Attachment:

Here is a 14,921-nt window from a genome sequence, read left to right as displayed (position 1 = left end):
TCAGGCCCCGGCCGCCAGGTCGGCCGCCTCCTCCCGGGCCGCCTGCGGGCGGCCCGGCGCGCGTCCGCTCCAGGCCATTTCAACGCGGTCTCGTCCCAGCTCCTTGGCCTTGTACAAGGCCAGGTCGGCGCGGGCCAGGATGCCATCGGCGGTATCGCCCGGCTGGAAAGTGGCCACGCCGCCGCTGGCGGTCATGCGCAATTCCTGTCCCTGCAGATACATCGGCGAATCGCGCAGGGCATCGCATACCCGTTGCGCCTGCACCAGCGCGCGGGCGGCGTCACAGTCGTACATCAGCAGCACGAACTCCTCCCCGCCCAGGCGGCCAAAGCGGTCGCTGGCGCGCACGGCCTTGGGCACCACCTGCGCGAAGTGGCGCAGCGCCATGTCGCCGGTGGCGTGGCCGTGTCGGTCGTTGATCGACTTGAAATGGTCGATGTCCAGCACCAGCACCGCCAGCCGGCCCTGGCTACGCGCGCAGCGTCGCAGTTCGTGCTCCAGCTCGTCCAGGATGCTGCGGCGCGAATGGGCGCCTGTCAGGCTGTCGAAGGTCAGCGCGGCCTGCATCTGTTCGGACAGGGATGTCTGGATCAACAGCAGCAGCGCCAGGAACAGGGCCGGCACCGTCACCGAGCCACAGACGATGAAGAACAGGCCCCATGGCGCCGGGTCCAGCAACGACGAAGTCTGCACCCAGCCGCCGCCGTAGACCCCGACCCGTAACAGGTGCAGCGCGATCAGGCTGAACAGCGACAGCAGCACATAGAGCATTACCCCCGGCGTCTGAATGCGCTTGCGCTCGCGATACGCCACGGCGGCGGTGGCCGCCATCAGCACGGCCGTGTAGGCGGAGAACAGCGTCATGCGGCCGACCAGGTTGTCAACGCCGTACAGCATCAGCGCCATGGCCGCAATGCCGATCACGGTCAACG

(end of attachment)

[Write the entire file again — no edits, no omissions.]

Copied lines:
Here is a 14,921-nt window from a genome sequence, read left to right as displayed (position 1 = left end):
TCAGGCCCCGGCCGCCAGGTCGGCCGCCTCCTCCCGGGCCGCCTGCGGGCGGCCCGGCGCGCGTCCGCTCCAGGCCATTTCAACGCGGTCTCGTCCCAGCTCCTTGGCCTTGTACAAGGCCAGGTCGGCGCGGGCCAGGATGCCATCGGCGGTATCGCCCGGCTGGAAAGTGGCCACGCCGCCGCTGGCGGTCATGCGCAATTCCTGTCCCTGCAGATACATCGGCGAATCGCGCAGGGCATCGCATACCCGTTGCGCCTGCACCAGCGCGCGGGCGGCGTCACAGTCGTACATCAGCAGCACGAACTCCTCCCCGCCCAGGCGGCCAAAGCGGTCGCTGGCGCGCACGGCCTTGGGCACCACCTGCGCGAAGTGGCGCAGCGCCATGTCGCCGGTGGCGTGGCCGTGTCGGTCGTTGATCGACTTGAAATGGTCGATGTCCAGCACCAGCACCGCCAGCCGGCCCTGGCTACGCGCGCAGCGTCGCAGTTCGTGCTCCAGCTCGTCCAGGATGCTGCGGCGCGAATGGGCGCCTGTCAGGCTGTCGAAGGTCAGCGCGGCCTGCATCTGTTCGGACAGGGATGTCTGGATCAACAGCAGCAGCGCCAGGAACAGGGCCGGCACCGTCACCGAGCCACAGACGATGAAGAACAGGCCCCATGGCGCCGGGTCCAGCAACGACGAAGTCTGCACCCAGCCGCCGCCGTAGACCCCGACCCGTAACAGGTGCAGCGCGATCAGGCTGAACAGCGACAGCAGCACATAGAGCATTACCCCCGGCGTCTGAATGCGCTTGCGCTCGCGATACGCCACGGCGGCGGTGGCCGCCATCAGCACGGCCGTGTAGGCGGAGAACAGCGTCATGCGGCCGACCAGGTTGTCAACGCCGTACAGCATCAGCGCCATGGCCGCAATGCCGATCACGGTCAACG